Where to go for that perfect charter getaway? It’s an all-important question and one that deserves just as much thought as deciding which yacht to book. And within each cruising area there are a multitude of itinerary options. How do you decide what is appropriate and what is feasible? Are you planning too ambitious a trip, with too much time underway? How can you balance the needs of young children (water toys and plenty of time at anchor) with teenagers (nightlife and trendy shops) and culture vultures (history, art and museums)?
This is where the knowledge and experience of a quality charter team is invaluable. Experts from Burgess Charter supply the inside track on their personal recommendations and favourite destinations.
“If you want unspoilt nature, unashamed luxury, and you’re happy to explore beyond the traditional cruising waters, the islands of the Indian Ocean are hard to beat,” says Neil Hornsby.
"For me, the islands of the Indian Ocean come closest to my idea of paradise. Chartering here is completely stress-free, and there’s something for everyone. There is plenty of space for adrenaline-inducing activities, from diving to big-game fishing and wakeboarding. And if you just want to laze in the tropical sunshine, don’t forget you are staying in your own floating palace, with every conceivable luxury at your fingertips.
"There are over 125 islands to explore in the Seychelles alone, ranging from barely touched coral atolls, fringed with perfect sands, to Mahé, the largest and most geared up for tourism. They combined majestic mountains, lush jungle and some of the most beautiful beaches in the world, with fantastic diving and snorkelling on hundreds of glistening reefs.
"Then there are the Amirantes, a chain of some 28 islands and islets: the perfect place to make the most of your yacht’s ‘toys’ for fishing, water-skiing and snorkelling. More secluded coves and idyllic white sand beaches can be found in the Farquhar islands.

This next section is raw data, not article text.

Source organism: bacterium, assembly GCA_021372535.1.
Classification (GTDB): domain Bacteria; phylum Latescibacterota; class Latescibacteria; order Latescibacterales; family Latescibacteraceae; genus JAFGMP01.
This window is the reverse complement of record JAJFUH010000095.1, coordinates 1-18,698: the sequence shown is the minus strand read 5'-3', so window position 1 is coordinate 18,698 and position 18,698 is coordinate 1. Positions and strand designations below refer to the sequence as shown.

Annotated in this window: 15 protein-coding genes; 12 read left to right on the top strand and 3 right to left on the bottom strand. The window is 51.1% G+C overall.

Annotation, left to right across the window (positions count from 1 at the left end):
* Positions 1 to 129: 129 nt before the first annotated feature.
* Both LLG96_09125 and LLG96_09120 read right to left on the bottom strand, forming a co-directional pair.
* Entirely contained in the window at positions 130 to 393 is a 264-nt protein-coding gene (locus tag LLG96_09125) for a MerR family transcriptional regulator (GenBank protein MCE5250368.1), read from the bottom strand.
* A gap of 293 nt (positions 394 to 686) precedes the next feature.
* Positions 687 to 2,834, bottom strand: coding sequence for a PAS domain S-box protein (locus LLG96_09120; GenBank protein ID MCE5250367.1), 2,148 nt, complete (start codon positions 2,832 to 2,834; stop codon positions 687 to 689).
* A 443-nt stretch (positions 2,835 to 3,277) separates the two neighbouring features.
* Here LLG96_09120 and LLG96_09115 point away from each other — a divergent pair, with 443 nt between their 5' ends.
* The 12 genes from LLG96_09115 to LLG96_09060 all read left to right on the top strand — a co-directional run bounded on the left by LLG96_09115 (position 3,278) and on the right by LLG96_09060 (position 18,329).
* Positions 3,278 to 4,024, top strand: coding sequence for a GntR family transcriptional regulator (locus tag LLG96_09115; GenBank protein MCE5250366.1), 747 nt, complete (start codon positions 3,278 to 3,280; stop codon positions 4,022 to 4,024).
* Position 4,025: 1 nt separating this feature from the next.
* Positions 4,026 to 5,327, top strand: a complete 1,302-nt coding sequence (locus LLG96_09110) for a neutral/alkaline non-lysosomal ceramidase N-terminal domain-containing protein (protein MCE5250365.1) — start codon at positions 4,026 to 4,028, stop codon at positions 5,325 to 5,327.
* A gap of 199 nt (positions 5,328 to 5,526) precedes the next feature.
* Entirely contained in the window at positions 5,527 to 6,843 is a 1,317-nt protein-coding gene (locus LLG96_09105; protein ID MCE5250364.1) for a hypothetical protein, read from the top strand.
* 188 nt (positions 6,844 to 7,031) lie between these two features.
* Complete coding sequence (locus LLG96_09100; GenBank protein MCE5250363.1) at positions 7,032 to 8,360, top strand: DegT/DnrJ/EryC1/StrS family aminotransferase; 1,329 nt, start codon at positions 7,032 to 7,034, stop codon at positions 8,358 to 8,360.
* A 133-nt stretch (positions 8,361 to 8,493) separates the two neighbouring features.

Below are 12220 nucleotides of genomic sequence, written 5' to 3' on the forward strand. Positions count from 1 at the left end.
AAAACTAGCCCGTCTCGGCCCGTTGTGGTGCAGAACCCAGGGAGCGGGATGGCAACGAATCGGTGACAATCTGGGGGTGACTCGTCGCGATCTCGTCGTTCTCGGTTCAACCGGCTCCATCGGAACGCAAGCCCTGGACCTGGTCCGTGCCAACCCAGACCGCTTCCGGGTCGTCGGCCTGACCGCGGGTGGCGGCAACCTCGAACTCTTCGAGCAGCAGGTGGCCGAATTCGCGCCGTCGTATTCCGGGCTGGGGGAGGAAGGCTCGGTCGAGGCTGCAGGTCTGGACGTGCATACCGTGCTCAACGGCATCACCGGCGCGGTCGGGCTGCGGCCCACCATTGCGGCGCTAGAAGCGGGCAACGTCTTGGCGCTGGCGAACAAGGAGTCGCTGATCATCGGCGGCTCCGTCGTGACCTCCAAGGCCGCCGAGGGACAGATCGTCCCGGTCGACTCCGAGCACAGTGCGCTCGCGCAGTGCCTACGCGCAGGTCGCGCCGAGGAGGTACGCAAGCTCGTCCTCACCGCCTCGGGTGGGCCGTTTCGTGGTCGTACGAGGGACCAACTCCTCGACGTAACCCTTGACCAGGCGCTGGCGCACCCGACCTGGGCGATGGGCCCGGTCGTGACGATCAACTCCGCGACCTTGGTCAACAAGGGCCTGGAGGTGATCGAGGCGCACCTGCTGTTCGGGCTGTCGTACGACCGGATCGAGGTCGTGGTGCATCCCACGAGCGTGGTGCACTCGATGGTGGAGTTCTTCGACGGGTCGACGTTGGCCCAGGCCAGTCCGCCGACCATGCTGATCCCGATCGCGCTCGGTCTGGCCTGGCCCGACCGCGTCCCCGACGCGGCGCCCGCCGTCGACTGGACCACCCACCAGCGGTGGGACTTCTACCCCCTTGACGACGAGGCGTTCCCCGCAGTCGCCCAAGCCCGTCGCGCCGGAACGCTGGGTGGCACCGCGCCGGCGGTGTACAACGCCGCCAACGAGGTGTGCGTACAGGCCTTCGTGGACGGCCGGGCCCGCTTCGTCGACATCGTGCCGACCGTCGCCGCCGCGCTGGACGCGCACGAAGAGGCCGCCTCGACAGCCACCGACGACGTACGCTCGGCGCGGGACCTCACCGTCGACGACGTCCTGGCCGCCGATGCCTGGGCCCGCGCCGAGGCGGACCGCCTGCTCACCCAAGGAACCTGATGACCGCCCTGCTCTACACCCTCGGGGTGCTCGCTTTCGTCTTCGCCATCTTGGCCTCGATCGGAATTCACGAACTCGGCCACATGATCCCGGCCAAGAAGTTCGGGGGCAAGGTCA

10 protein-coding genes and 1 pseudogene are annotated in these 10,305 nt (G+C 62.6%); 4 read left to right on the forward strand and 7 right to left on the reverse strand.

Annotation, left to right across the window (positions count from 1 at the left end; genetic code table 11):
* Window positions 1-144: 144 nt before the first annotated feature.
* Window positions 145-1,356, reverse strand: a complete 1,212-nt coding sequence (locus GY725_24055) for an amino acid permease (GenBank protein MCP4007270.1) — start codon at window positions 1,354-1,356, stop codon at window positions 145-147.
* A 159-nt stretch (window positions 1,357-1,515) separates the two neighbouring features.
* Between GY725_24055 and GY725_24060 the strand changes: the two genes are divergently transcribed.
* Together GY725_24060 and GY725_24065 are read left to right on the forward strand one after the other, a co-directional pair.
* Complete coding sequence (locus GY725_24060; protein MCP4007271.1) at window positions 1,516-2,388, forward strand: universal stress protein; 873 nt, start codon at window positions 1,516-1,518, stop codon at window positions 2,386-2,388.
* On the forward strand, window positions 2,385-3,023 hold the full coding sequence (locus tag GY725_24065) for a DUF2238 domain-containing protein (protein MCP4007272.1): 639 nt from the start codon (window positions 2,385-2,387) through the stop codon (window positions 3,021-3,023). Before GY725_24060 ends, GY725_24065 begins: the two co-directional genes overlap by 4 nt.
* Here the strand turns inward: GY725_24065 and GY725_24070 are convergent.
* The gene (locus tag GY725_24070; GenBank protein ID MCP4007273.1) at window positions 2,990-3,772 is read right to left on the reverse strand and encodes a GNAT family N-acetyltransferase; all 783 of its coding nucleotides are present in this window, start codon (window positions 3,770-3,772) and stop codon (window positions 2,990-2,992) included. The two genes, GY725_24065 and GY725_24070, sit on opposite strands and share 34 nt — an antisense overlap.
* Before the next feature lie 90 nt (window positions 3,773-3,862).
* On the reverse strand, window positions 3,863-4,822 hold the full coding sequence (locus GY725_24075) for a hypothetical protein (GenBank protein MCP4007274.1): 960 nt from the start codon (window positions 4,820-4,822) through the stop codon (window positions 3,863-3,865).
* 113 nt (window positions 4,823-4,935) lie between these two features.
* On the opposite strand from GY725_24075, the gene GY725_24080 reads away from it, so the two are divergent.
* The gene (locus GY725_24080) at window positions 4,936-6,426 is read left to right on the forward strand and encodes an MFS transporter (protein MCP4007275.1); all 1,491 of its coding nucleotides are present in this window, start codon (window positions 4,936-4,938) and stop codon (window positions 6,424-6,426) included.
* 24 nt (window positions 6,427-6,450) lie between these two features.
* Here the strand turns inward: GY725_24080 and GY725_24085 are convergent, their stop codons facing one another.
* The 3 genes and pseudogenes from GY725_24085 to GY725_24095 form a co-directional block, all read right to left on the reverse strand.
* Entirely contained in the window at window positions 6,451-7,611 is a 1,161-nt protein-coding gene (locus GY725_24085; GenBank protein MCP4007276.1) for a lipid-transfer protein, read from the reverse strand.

"My personal must-see island is Aldabra, a remote uninhabited coral atoll, where human visitors are far outnumbered by 16,000 giant tortoises. The lagoon is filled with bright tropical fish at high tide and robber crabs when the tide is out, and there are green turtles and rare hawksbill turtles here too.
"Alternatively, for fine sandy beaches and spectacular coral garden, I’d recommend the Maldives. Although only six of the 26 islands in the group are open to tourism, there are more anchorages, reefs and dive sites here than you could hope to visit in a two or three week charter. My tip would be to extend your stay for a few days pampering at Soneva Fushi Resort, north of Malé Atoll: a glorious Robinson Crusoe style hideaway. Whatever our clients are looking for in yacht charter, the Indian Ocean offers endless cruising opportunities in a totally pristine environment."
For more details, visit YWC’s Indian Ocean page.
“If I had years, I wouldn’t get tired of the wealth of history, dramatic scenery and great sailing offered by the Aegean Coastline”, says Amanda Armstrong. "The southern coast of Turkey offers a marvellous combination of small picturesque towns, quiet beautiful bays and rich archaeological sites that give the place a timeless quality I love. Depending on what your interests are, when planning a cruising itinerary, I might suggest exploring the many inlets in the Gulf of Fethiye, or venturing up the Dalyan River past the dramatic Lycian rock tombs to the site of Ancient Caunos and the hot sulphur mud baths upstream. Other highlights include the ruined city of Ancient Knidos, the imposing Castle of St Peter in Bodrum with its museum of underwater archaeology and snorkelling amongst the ruins off the spectacular island of Kekova.
"Göçek is a good starting point for a Turkish Coast cruise, while boarding in Duadasi enables a convenient visit to magnificent Ephesus and is ideal for combining Turkey with island hopping through the nearby Dodecanese Islands of Greece, such as Samos, Patmos, Leros, Kalymnos and Kos.